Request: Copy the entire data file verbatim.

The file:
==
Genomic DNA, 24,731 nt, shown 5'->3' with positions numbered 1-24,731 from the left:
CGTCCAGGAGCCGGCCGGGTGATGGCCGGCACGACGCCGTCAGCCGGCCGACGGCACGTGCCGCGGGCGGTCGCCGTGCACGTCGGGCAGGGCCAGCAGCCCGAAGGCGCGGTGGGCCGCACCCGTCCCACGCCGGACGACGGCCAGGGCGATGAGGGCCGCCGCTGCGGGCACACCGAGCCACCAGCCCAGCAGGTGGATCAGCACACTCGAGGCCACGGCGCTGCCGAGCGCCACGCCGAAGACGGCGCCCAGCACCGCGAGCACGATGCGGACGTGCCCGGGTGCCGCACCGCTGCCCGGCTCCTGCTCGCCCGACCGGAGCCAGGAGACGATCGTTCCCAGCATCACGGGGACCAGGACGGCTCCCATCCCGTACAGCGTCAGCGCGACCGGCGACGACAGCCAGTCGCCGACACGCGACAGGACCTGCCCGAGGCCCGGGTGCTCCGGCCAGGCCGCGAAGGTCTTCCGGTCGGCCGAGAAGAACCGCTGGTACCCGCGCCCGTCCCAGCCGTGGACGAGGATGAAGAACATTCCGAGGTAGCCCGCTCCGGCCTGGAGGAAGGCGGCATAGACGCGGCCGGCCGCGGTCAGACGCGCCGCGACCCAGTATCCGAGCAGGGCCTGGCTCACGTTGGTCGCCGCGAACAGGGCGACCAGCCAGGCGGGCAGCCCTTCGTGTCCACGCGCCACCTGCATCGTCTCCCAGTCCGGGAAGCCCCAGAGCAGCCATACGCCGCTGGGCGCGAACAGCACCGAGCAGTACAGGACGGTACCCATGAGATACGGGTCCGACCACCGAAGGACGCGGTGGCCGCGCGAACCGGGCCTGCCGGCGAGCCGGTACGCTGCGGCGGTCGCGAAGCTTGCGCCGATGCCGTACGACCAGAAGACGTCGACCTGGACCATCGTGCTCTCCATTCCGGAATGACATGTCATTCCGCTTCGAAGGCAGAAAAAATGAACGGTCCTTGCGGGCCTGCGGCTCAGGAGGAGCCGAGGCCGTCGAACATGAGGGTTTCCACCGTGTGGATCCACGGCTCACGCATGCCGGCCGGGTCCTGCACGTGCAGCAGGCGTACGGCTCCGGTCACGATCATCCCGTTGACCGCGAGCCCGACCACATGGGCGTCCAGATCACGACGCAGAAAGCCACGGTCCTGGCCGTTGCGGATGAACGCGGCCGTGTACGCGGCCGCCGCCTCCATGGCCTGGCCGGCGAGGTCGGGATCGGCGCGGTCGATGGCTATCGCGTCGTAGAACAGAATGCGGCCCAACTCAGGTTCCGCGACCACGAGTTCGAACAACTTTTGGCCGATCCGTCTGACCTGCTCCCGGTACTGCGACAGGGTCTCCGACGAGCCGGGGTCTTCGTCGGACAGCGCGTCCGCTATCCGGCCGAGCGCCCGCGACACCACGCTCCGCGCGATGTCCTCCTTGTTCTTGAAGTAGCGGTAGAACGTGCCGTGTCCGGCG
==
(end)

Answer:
Genomic DNA, 24,731 nt, shown 5'->3' with positions numbered 1-24,731 from the left:
CGTCCAGGAGCCGGCCGGGTGATGGCCGGCACGACGCCGTCAGCCGGCCGACGGCACGTGCCGCGGGCGGTCGCCGTGCACGTCGGGCAGGGCCAGCAGCCCGAAGGCGCGGTGGGCCGCACCCGTCCCACGCCGGACGACGGCCAGGGCGATGAGGGCCGCCGCTGCGGGCACACCGAGCCACCAGCCCAGCAGGTGGATCAGCACACTCGAGGCCACGGCGCTGCCGAGCGCCACGCCGAAGACGGCGCCCAGCACCGCGAGCACGATGCGGACGTGCCCGGGTGCCGCACCGCTGCCCGGCTCCTGCTCGCCCGACCGGAGCCAGGAGACGATCGTTCCCAGCATCACGGGGACCAGGACGGCTCCCATCCCGTACAGCGTCAGCGCGACCGGCGACGACAGCCAGTCGCCGACACGCGACAGGACCTGCCCGAGGCCCGGGTGCTCCGGCCAGGCCGCGAAGGTCTTCCGGTCGGCCGAGAAGAACCGCTGGTACCCGCGCCCGTCCCAGCCGTGGACGAGGATGAAGAACATTCCGAGGTAGCCCGCTCCGGCCTGGAGGAAGGCGGCATAGACGCGGCCGGCCGCGGTCAGACGCGCCGCGACCCAGTATCCGAGCAGGGCCTGGCTCACGTTGGTCGCCGCGAACAGGGCGACCAGCCAGGCGGGCAGCCCTTCGTGTCCACGCGCCACCTGCATCGTCTCCCAGTCCGGGAAGCCCCAGAGCAGCCATACGCCGCTGGGCGCGAACAGCACCGAGCAGTACAGGACGGTACCCATGAGATACGGGTCCGACCACCGAAGGACGCGGTGGCCGCGCGAACCGGGCCTGCCGGCGAGCCGGTACGCTGCGGCGGTCGCGAAGCTTGCGCCGATGCCGTACGACCAGAAGACGTCGACCTGGACCATCGTGCTCTCCATTCCGGAATGACATGTCATTCCGCTTCGAAGGCAGAAAAAATGAACGGTCCTTGCGGGCCTGCGGCTCAGGAGGAGCCGAGGCCGTCGAACATGAGGGTTTCCACCGTGTGGATCCACGGCTCACGCATGCCGGCCGGGTCCTGCACGTGCAGCAGGCGTACGGCTCCGGTCACGATCATCCCGTTGACCGCGAGCCCGACCACATGGGCGTCCAGATCACGACGCAGAAAGCCACGGTCCTGGCCGTTGCGGATGAACGCGGCCGTGTACGCGGCCGCCGCCTCCATGGCCTGGCCGGCGAGGTCGGGATCGGCGCGGTCGATGGCTATCGCGTCGTAGAACAGAATGCGGCCCAACTCAGGTTCCGCGACCACGAGTTCGAACAACTTTTGGCCGATCCGTCTGACCTGCTCCCGGTACTGCGACAGGGTCTCCGACGAGCCGGGGTCTTCGTCGGACAGCGCGTCCGCTATCCGGCCGAGCGCCCGCGACACCACGCTCCGCGCGATGTCCTCCTTGTTCTTGAAGTAGCGGTAGAACGTGCCGTGTCCGGCG